In this way, true maturity will be realized by growing in virtue.

Current and Future Families

“How can loving marriages exist,” wrote one teenage girl, “to raise good families if children are being taught to objectify one another at such tender ages?”

One young man wrote, “I never before realized how much pornography can affect a father in his relationship with his spouse and children. … I now have the knowledge on how to take care of my future family against the dangers of pornography.”

Love is realized within the family. Within this domestic church, we can and must speak to our youth — with prudence, of course — about the dangers of pornography.

If we do, they will learn that their worth is highly valued and that God has destined for them a true and human love.

Forgiveness and Compassion

“Proving that it [pornography] is wrong is only half the battle,” wrote another 12th grader. “Forgiveness and compassion are two of the most needed virtues in today’s world.”

Those who use or have used pornography can restore their sight — with the goal of reaching the vision of God — by regularly seeking the sacrament of penance. The ultimate reward for the pure of heart is being able to see God when we reach his Kingdom in heaven.

Many of my brother priests and bishops are using “Bought With a Price” and recent teaching documents from several of my brother bishops in small group settings, retreats or the classroom. I am humbled that requests for my letter, and for the abbreviated pamphlet versions for youth and couples, have come from dioceses, schools and organizations around the country, and beyond.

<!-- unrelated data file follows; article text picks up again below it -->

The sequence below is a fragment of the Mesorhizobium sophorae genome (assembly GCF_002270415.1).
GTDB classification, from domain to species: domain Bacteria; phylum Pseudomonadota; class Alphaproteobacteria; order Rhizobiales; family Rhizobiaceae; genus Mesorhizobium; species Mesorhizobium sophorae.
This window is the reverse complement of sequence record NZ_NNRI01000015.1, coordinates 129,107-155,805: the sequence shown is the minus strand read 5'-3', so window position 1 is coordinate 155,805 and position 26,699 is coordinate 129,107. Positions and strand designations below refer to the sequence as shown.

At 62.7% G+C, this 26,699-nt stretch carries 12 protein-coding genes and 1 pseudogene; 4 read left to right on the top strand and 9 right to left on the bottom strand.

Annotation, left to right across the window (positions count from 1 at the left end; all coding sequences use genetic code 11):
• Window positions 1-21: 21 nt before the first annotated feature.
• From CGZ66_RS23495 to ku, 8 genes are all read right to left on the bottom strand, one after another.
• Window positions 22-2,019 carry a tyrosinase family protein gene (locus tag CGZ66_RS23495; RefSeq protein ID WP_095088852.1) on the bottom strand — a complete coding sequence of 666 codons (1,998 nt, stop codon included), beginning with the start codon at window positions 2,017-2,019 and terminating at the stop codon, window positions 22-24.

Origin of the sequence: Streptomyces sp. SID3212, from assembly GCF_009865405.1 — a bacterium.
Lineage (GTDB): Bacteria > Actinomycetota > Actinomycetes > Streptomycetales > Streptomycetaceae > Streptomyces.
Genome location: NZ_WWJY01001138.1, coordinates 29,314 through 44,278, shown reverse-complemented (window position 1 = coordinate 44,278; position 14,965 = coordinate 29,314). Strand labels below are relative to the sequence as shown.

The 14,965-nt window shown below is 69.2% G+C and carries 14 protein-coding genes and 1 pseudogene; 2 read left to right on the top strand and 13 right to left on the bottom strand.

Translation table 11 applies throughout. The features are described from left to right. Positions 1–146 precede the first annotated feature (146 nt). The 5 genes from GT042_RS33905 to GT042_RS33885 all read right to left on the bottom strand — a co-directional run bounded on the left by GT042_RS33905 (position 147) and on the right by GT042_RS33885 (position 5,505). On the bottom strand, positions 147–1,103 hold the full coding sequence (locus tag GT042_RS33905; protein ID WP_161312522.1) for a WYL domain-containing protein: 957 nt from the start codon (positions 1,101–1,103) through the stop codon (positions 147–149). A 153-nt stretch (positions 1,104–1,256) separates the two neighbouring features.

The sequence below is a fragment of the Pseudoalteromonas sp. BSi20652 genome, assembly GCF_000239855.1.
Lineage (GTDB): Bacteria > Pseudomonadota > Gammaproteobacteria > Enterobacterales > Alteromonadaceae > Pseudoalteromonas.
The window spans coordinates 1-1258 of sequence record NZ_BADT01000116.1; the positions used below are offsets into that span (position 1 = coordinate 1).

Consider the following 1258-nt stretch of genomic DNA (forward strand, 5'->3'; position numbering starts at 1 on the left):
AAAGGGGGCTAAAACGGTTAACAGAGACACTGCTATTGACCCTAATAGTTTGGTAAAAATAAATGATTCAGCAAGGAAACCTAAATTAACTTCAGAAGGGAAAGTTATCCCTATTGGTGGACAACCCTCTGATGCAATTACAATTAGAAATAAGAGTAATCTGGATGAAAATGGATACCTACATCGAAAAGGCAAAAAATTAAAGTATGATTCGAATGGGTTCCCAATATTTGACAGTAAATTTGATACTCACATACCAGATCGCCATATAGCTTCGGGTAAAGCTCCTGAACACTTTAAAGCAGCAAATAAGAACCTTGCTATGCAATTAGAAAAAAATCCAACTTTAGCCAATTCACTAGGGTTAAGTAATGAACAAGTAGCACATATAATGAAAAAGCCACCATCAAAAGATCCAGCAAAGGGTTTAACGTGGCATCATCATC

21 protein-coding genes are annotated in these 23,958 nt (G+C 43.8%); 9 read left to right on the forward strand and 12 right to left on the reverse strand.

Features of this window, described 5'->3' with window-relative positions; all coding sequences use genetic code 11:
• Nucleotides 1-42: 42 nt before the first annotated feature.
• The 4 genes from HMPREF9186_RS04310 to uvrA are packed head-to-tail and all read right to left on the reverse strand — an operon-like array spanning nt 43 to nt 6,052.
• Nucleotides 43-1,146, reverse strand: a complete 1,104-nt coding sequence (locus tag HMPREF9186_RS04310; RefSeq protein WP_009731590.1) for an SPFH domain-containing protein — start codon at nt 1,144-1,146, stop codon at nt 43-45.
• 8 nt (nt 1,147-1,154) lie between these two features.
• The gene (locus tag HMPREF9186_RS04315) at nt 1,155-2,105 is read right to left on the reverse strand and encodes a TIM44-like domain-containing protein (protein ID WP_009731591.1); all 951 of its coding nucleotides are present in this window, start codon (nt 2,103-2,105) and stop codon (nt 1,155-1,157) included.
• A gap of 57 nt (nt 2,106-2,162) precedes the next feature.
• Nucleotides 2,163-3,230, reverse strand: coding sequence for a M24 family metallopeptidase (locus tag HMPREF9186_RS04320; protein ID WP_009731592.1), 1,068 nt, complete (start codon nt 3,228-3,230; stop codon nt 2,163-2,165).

Each of my brother bishops received a copy, and I believe it is the responsibility of all Catholics to bring this issue out of the darkness into the light.

The scourge of pornography is an immense multi-billion dollar industry that annually pulls untold numbers of men, women and youth down in its undertow. Our first line of attack can and must be prayer. For this reason, I incorporated the image of St. Joseph, the perfect example of purity, throughout the letter.

This is first and foremost a spiritual battle, and so should be treated like one. I ask all the faithful to examine their own lives in the light of the exemplar of all fathers, and to join in prayer for his assistance in this struggle.

Going Forward

In more than 40 years as a priest, I have witnessed the relentless spread of pornography. Feedback from priests, counselors, school teachers, youth ministers and religious education instructors reinforced the need for a letter that addressed the evils of pornography. Our youth also cry out for help, protection and healing.

Our Savior is adamant: “Whoever causes one of these little ones who believe in me to sin, it would be better for him to have a great millstone fastened round his neck and to be drowned in the depth of the sea” (Matthew 18:6).

My hope is that this generation of youth will find in us — their parents, teachers, clergy and other adults — not passivity and permissiveness, but rather an all-consuming love that leads us to be proactive in our protection and defense of them.

Bishop Paul Loverde is bishop of the Diocese of Arlington, Va. “Bought With a Price” is available online at Arlington Diocese.org under “Homilies and Letters.”